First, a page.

Now the God of peace…equip you in every good thing to do His will, working in us that which is pleasing in His sight, through Jesus Christ, to whom be the glory forever and ever. Amen. (Heb. 13:20-21)


Connie Fink grew up as a pastor’s daughter and is now a pastor’s wife (serving with Dave, her husband for almost 30 years). Currently, they live in northwest Illinois and are between pastorates.

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There are 61 Comments

Aaron Blumer's picture

EditorAdmin

I found this article a bit disturbing--in a good way. For those of us who haven't "looked for a church" in a long time, it's easy to become so blind to how we look/relate to new comers. Thanks for sharing your experience.

Jay's picture

One of the reasons why I am at the church I'm in now is because my wife and I were positively mobbed by other Christians when we visited the first time. I had all kinds of people coming up to me and introducing themselves and asking if we were new to the area and other questions. Then the next week, some of them already knew my name and were geniunely concerned about how we were doing (we'd stayed behind to talk a bit once the service was over - they had a newcomer's lunch that day, IIRC).

A lot of the other questions that Connie asked were answered positively by the members, but that first impression (that we were welcome0 was what really struck us. I'm glad to be a member at that church.

With that kind of reception, is it really any surprise that we stayed? Or that we invite others to come?

"Our task today is to tell people — who no longer know what sin is...no longer see themselves as sinners, and no longer have room for these categories — that Christ died for sins of which they do not think they’re guilty." - David Wells

gmetcalf73's picture

This is an excellent post and wake-up call for the church today. May I repost this on my site?

Gregg Metcalf
Colossians 1:28-29

Jim's picture

gmetcalf73 wrote:
This is an excellent post and wake-up call for the church today. May I repost this on my site?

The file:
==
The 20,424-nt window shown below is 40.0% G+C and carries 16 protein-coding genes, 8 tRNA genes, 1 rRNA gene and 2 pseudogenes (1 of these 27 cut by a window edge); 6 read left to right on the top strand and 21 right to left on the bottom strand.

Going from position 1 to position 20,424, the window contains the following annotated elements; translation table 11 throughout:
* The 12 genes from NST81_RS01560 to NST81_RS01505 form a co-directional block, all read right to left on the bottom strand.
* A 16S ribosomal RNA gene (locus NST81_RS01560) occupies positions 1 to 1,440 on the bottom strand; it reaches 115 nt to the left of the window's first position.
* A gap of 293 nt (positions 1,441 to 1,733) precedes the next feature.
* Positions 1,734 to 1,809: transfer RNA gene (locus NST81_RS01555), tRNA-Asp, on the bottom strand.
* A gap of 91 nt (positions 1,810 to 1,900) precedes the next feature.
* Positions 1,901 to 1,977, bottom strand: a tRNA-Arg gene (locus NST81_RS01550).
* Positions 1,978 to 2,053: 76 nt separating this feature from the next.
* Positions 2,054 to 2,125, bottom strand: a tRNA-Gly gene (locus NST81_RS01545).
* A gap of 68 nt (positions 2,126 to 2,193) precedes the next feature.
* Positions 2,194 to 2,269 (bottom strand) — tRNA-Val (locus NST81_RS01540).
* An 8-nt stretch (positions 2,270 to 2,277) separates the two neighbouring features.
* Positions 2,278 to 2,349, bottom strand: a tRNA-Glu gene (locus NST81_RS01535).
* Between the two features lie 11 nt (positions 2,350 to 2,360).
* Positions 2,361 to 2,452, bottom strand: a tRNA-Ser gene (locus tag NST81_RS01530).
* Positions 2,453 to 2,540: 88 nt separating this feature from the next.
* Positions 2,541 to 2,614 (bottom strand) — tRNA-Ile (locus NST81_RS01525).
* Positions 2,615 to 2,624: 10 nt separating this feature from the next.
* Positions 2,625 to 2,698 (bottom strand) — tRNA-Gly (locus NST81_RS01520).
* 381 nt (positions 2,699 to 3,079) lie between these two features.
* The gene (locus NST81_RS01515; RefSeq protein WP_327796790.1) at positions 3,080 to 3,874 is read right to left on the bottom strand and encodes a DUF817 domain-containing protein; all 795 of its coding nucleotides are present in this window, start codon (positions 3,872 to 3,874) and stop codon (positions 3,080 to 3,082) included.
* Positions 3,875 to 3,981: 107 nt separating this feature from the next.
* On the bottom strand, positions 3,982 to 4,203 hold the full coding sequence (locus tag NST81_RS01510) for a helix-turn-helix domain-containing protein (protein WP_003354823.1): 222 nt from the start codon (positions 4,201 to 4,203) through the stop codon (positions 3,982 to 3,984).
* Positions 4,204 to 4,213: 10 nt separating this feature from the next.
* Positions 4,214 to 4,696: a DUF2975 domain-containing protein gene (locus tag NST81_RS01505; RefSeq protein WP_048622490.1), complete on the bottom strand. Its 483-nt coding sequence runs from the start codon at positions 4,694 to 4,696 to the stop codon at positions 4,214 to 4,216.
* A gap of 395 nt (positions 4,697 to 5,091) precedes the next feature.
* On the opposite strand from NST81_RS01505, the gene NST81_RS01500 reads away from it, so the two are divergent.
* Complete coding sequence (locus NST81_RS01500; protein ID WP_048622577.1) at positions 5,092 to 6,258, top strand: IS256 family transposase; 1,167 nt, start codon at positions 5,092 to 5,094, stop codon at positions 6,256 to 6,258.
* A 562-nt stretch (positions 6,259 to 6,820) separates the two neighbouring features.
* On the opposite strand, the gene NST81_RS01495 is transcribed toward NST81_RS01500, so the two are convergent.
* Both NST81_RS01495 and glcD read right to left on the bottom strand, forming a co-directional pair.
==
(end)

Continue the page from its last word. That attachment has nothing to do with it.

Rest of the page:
Sure .... please send a check to J A M E S P E E T Smile

Ted Bigelow's picture

While I appreciate the sensitivity and skill of discernment, there are (obviously) some other factors to consider as well.

I wonder how the church I serve in would have done? I only hear back from people who tell me how warm and friendly our church is. The people who don't find us that way never tell me. They're probably gone by the time I make it out to the foyer after service. I fear I'm left with only hearing one side of that matter. And even if they did tell me we were unfriendly, I might not accept their testimony and chalk it up to them being somehow defective. I can be that way.

And then there are those folks who come but give non-verbal cues that they don't desire human contact. We've all learned to read them - looking down, emotionless face, moving away from people, not moving toward them, etc. I encourage our folks to be sure to meet those they don't know, but sometimes the person who is visiting makes it clear they feel uncomfortable. Should our folks see past that? Yes. But do they? Not always, right?

Then again, so much of this is entirely subjective. We are called to go to church. Not to observe, but to worship. Church looks different depending upon where the visitor is coming from. Those who come to observe find themselves in the seat of judgment and evaluation. Those who come to worship Christ are grateful for any good thing they might catch falling from the Master's table.

Along this line, we are called to go to church and render worship, not experience worship. Prayer, singing, giving, listening to God's word - these are activities offered to the Lord by worshipers. We are also called to serve, and it impossible to guess at how deeply a single body of needy believers could have served over the course of more than a year. It may well have rendered eternal reward.

Aaron Blumer's picture

EditorAdmin

gmetcalf73 wrote:
This is an excellent post and wake-up call for the church today. May I repost this on my site?

Probably better check with Voice magazine. We received permission to "reprint" it here. There is a contact form http://setup.finalweb.net/site/cpage.asp?sec_id=140001498&cpage_id=14001... ]on this page at the IFCA website. I think that's what I used the first time.

Ted wrote:
I wonder how the church I serve in would have done?

Well, this is really the question you're supposed to ask... so it worked. Smile

As for the perspective of an observer/judge, I think we'd all agree it should not be the norm. But as Jim has suggested, that perspective can also be very helpful to church leaders who (as the article points out) rarely get a chance to do much of that kind of evaluating.